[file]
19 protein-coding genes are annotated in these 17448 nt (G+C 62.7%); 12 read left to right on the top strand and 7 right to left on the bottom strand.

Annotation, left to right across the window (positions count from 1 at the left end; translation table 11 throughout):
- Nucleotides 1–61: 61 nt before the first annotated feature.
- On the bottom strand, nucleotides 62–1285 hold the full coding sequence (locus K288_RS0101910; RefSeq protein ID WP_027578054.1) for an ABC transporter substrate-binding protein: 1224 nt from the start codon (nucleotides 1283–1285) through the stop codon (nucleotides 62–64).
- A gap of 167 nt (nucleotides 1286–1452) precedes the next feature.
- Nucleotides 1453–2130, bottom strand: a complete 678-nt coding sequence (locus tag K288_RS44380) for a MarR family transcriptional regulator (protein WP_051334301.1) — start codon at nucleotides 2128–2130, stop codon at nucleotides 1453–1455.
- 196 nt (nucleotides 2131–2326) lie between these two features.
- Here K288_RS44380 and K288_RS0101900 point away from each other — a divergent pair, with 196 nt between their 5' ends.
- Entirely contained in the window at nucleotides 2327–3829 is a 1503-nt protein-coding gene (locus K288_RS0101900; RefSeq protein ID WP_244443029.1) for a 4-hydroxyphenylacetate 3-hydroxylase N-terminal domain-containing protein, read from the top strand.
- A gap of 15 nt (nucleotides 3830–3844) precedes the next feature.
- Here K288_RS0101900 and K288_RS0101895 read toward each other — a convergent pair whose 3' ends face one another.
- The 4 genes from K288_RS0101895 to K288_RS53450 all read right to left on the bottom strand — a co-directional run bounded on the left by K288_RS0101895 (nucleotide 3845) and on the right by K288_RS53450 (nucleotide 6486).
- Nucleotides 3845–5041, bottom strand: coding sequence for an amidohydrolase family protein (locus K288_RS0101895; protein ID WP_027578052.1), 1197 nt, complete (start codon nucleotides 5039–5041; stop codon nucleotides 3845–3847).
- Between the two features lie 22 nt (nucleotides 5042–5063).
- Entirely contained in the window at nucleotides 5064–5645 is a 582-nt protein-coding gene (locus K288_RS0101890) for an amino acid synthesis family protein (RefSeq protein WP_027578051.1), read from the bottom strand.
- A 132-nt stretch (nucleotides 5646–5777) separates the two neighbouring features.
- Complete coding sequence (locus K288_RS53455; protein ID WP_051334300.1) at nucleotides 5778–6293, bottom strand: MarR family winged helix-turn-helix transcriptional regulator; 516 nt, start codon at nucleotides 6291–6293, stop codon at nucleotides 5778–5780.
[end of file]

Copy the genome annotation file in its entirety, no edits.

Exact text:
19 protein-coding genes are annotated in these 17448 nt (G+C 62.7%); 12 read left to right on the top strand and 7 right to left on the bottom strand.

Annotation, left to right across the window (positions count from 1 at the left end; translation table 11 throughout):
- Nucleotides 1–61: 61 nt before the first annotated feature.
- On the bottom strand, nucleotides 62–1285 hold the full coding sequence (locus K288_RS0101910; RefSeq protein ID WP_027578054.1) for an ABC transporter substrate-binding protein: 1224 nt from the start codon (nucleotides 1283–1285) through the stop codon (nucleotides 62–64).
- A gap of 167 nt (nucleotides 1286–1452) precedes the next feature.
- Nucleotides 1453–2130, bottom strand: a complete 678-nt coding sequence (locus tag K288_RS44380) for a MarR family transcriptional regulator (protein WP_051334301.1) — start codon at nucleotides 2128–2130, stop codon at nucleotides 1453–1455.
- 196 nt (nucleotides 2131–2326) lie between these two features.
- Here K288_RS44380 and K288_RS0101900 point away from each other — a divergent pair, with 196 nt between their 5' ends.
- Entirely contained in the window at nucleotides 2327–3829 is a 1503-nt protein-coding gene (locus K288_RS0101900; RefSeq protein ID WP_244443029.1) for a 4-hydroxyphenylacetate 3-hydroxylase N-terminal domain-containing protein, read from the top strand.
- A gap of 15 nt (nucleotides 3830–3844) precedes the next feature.
- Here K288_RS0101900 and K288_RS0101895 read toward each other — a convergent pair whose 3' ends face one another.
- The 4 genes from K288_RS0101895 to K288_RS53450 all read right to left on the bottom strand — a co-directional run bounded on the left by K288_RS0101895 (nucleotide 3845) and on the right by K288_RS53450 (nucleotide 6486).
- Nucleotides 3845–5041, bottom strand: coding sequence for an amidohydrolase family protein (locus K288_RS0101895; protein ID WP_027578052.1), 1197 nt, complete (start codon nucleotides 5039–5041; stop codon nucleotides 3845–3847).
- Between the two features lie 22 nt (nucleotides 5042–5063).
- Entirely contained in the window at nucleotides 5064–5645 is a 582-nt protein-coding gene (locus K288_RS0101890) for an amino acid synthesis family protein (RefSeq protein WP_027578051.1), read from the bottom strand.
- A 132-nt stretch (nucleotides 5646–5777) separates the two neighbouring features.
- Complete coding sequence (locus K288_RS53455; protein ID WP_051334300.1) at nucleotides 5778–6293, bottom strand: MarR family winged helix-turn-helix transcriptional regulator; 516 nt, start codon at nucleotides 6291–6293, stop codon at nucleotides 5778–5780.